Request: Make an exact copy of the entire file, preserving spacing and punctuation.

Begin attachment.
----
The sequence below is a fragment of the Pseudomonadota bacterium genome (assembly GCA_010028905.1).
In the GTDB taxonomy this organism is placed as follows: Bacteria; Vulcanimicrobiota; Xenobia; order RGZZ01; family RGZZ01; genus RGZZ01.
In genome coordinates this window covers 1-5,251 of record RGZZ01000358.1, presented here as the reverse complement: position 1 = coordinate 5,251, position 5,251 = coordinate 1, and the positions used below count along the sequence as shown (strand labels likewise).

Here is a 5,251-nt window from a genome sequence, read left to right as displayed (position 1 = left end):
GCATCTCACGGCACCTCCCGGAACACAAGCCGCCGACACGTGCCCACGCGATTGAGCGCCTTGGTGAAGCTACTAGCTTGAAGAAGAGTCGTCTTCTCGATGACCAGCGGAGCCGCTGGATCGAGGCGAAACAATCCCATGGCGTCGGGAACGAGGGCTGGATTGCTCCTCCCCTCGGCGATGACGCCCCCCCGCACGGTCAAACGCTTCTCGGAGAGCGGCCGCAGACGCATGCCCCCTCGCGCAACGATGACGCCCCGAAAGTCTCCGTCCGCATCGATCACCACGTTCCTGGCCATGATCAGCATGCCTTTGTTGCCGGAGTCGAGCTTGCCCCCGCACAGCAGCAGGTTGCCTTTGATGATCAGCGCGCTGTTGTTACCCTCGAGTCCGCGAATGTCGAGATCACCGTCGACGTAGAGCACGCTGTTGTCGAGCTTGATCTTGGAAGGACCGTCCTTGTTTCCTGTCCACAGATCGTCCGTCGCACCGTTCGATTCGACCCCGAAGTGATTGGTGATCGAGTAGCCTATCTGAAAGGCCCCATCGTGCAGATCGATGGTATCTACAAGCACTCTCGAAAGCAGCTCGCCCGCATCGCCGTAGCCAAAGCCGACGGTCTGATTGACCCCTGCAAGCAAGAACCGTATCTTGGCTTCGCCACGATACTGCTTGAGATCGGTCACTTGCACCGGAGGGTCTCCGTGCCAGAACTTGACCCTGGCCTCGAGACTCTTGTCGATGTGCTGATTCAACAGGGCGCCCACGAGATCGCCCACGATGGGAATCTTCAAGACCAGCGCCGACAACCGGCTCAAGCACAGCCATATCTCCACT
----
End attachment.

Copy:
The sequence below is a fragment of the Pseudomonadota bacterium genome (assembly GCA_010028905.1).
In the GTDB taxonomy this organism is placed as follows: Bacteria; Vulcanimicrobiota; Xenobia; order RGZZ01; family RGZZ01; genus RGZZ01.
In genome coordinates this window covers 1-5,251 of record RGZZ01000358.1, presented here as the reverse complement: position 1 = coordinate 5,251, position 5,251 = coordinate 1, and the positions used below count along the sequence as shown (strand labels likewise).

Here is a 5,251-nt window from a genome sequence, read left to right as displayed (position 1 = left end):
GCATCTCACGGCACCTCCCGGAACACAAGCCGCCGACACGTGCCCACGCGATTGAGCGCCTTGGTGAAGCTACTAGCTTGAAGAAGAGTCGTCTTCTCGATGACCAGCGGAGCCGCTGGATCGAGGCGAAACAATCCCATGGCGTCGGGAACGAGGGCTGGATTGCTCCTCCCCTCGGCGATGACGCCCCCCCGCACGGTCAAACGCTTCTCGGAGAGCGGCCGCAGACGCATGCCCCCTCGCGCAACGATGACGCCCCGAAAGTCTCCGTCCGCATCGATCACCACGTTCCTGGCCATGATCAGCATGCCTTTGTTGCCGGAGTCGAGCTTGCCCCCGCACAGCAGCAGGTTGCCTTTGATGATCAGCGCGCTGTTGTTACCCTCGAGTCCGCGAATGTCGAGATCACCGTCGACGTAGAGCACGCTGTTGTCGAGCTTGATCTTGGAAGGACCGTCCTTGTTTCCTGTCCACAGATCGTCCGTCGCACCGTTCGATTCGACCCCGAAGTGATTGGTGATCGAGTAGCCTATCTGAAAGGCCCCATCGTGCAGATCGATGGTATCTACAAGCACTCTCGAAAGCAGCTCGCCCGCATCGCCGTAGCCAAAGCCGACGGTCTGATTGACCCCTGCAAGCAAGAACCGTATCTTGGCTTCGCCACGATACTGCTTGAGATCGGTCACTTGCACCGGAGGGTCTCCGTGCCAGAACTTGACCCTGGCCTCGAGACTCTTGTCGATGTGCTGATTCAACAGGGCGCCCACGAGATCGCCCACGATGGGAATCTTCAAGACCAGCGCCGACAACCGGCTCAAGCACAGCCATATCTCCACT